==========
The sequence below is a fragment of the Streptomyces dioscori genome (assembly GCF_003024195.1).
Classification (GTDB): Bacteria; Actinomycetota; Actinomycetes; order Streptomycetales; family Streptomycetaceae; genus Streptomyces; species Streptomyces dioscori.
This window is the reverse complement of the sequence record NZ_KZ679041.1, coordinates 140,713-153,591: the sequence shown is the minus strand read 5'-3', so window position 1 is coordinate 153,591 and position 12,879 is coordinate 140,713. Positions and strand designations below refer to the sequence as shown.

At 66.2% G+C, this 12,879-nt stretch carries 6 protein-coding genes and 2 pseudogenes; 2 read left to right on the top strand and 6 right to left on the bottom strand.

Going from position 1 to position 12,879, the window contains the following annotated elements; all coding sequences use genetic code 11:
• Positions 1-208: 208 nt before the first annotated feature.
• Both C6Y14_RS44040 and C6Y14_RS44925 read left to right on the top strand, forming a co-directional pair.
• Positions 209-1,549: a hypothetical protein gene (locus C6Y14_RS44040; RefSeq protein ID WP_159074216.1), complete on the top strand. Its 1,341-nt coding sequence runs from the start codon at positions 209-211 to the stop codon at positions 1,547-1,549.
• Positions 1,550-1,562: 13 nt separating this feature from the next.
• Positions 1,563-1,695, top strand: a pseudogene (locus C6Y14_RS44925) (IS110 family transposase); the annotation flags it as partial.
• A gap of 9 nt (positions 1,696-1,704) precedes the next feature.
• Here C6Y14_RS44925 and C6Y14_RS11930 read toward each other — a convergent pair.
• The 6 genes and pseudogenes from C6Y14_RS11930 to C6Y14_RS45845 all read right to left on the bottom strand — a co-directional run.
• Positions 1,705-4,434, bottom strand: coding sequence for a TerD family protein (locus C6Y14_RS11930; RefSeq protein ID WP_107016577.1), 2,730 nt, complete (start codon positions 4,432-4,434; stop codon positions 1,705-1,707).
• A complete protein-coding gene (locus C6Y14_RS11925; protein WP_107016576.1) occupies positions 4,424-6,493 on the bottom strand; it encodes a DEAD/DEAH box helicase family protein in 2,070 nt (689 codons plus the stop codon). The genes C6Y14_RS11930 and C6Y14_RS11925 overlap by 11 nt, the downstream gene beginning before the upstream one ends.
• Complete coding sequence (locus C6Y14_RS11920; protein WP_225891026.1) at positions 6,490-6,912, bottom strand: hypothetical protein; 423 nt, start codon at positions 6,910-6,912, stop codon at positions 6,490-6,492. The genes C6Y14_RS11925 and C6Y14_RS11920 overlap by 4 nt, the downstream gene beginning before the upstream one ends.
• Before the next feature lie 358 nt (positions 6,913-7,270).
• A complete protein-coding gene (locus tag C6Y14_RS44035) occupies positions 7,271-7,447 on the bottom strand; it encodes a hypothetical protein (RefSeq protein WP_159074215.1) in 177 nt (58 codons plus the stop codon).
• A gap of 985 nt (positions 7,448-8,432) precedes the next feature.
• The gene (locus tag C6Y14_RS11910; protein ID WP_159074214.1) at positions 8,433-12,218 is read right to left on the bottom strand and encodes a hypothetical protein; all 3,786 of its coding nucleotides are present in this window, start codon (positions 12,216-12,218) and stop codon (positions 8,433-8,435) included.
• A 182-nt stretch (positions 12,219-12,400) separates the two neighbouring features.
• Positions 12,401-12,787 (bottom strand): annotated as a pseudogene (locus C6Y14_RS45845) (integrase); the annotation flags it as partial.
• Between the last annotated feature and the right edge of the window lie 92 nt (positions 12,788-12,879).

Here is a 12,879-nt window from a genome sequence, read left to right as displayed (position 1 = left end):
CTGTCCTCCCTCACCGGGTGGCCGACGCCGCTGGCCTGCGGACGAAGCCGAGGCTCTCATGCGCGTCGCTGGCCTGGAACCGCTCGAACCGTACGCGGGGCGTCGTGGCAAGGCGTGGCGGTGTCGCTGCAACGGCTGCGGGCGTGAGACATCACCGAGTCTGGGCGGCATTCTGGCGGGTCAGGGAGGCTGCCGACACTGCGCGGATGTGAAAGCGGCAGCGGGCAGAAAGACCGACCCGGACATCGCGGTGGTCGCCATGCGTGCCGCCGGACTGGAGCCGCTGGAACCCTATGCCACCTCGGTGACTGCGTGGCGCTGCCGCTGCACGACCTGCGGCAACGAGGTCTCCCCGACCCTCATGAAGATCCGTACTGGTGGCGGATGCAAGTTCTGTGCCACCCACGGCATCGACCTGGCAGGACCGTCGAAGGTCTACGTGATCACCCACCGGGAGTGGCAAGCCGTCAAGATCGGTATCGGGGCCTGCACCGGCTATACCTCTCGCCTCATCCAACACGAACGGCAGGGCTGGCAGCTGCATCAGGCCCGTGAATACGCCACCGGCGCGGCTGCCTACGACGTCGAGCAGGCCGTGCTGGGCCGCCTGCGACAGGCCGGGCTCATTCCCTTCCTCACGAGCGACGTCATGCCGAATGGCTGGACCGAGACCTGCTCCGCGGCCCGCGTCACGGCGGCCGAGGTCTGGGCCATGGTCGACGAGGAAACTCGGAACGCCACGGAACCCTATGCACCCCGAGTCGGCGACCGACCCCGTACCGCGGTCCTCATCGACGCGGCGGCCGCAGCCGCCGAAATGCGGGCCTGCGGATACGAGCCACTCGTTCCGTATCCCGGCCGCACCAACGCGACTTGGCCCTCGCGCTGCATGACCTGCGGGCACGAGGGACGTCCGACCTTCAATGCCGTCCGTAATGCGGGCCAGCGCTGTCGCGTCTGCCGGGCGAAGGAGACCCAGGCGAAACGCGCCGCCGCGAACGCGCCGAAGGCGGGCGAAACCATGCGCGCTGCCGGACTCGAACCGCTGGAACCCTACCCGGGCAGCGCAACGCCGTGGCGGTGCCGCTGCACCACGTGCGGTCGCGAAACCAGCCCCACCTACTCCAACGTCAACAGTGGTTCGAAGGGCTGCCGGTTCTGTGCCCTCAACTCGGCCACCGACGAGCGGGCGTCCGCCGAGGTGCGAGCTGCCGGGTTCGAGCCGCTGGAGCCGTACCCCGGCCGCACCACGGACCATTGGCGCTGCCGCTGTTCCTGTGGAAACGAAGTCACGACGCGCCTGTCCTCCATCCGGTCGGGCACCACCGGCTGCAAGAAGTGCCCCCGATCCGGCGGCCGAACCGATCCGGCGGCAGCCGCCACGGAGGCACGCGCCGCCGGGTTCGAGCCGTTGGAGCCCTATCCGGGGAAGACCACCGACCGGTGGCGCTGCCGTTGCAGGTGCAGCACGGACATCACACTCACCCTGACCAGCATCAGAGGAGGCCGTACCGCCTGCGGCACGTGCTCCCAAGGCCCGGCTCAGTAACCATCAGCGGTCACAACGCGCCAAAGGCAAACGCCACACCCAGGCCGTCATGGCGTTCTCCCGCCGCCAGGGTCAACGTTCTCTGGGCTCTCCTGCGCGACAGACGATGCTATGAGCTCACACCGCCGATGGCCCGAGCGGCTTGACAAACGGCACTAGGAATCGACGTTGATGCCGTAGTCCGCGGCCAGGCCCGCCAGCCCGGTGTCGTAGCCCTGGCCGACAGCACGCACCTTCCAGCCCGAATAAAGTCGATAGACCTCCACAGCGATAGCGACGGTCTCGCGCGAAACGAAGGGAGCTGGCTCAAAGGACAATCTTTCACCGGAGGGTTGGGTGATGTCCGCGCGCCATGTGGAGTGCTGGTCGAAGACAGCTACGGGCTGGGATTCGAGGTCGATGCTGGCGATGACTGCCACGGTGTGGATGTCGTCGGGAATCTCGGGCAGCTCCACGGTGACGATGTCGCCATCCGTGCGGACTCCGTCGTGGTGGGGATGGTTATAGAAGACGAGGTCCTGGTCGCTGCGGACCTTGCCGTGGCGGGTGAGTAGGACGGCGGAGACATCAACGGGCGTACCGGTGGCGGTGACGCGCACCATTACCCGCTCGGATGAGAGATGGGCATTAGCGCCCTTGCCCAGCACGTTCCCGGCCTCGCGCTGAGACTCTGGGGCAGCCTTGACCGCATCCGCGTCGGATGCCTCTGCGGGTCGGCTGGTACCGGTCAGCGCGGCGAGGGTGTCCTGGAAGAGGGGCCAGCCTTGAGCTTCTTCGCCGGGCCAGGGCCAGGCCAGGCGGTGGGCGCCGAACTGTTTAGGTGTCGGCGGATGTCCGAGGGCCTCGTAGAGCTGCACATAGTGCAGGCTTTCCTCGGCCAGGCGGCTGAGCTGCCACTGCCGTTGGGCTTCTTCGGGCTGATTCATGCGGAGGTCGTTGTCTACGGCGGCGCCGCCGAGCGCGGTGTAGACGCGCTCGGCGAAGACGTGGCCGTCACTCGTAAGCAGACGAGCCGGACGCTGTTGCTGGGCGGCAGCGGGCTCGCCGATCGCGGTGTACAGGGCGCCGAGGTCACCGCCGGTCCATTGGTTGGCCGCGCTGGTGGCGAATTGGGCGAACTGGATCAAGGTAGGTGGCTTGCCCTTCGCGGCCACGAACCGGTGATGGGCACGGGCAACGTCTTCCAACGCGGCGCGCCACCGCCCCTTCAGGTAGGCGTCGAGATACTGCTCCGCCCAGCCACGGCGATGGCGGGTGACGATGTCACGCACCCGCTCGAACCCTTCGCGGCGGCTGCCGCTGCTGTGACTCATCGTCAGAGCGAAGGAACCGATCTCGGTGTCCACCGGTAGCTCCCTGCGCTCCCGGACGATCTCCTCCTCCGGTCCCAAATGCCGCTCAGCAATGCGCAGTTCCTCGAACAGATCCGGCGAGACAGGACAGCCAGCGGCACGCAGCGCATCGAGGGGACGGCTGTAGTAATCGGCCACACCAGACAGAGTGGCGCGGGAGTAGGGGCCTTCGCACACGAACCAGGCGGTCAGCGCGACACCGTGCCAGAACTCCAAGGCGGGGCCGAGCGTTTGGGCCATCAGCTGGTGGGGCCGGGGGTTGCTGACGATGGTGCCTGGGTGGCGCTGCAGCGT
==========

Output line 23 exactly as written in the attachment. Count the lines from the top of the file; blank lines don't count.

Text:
• Between the last annotated feature and the right edge of the window lie 92 nt (positions 12,788-12,879).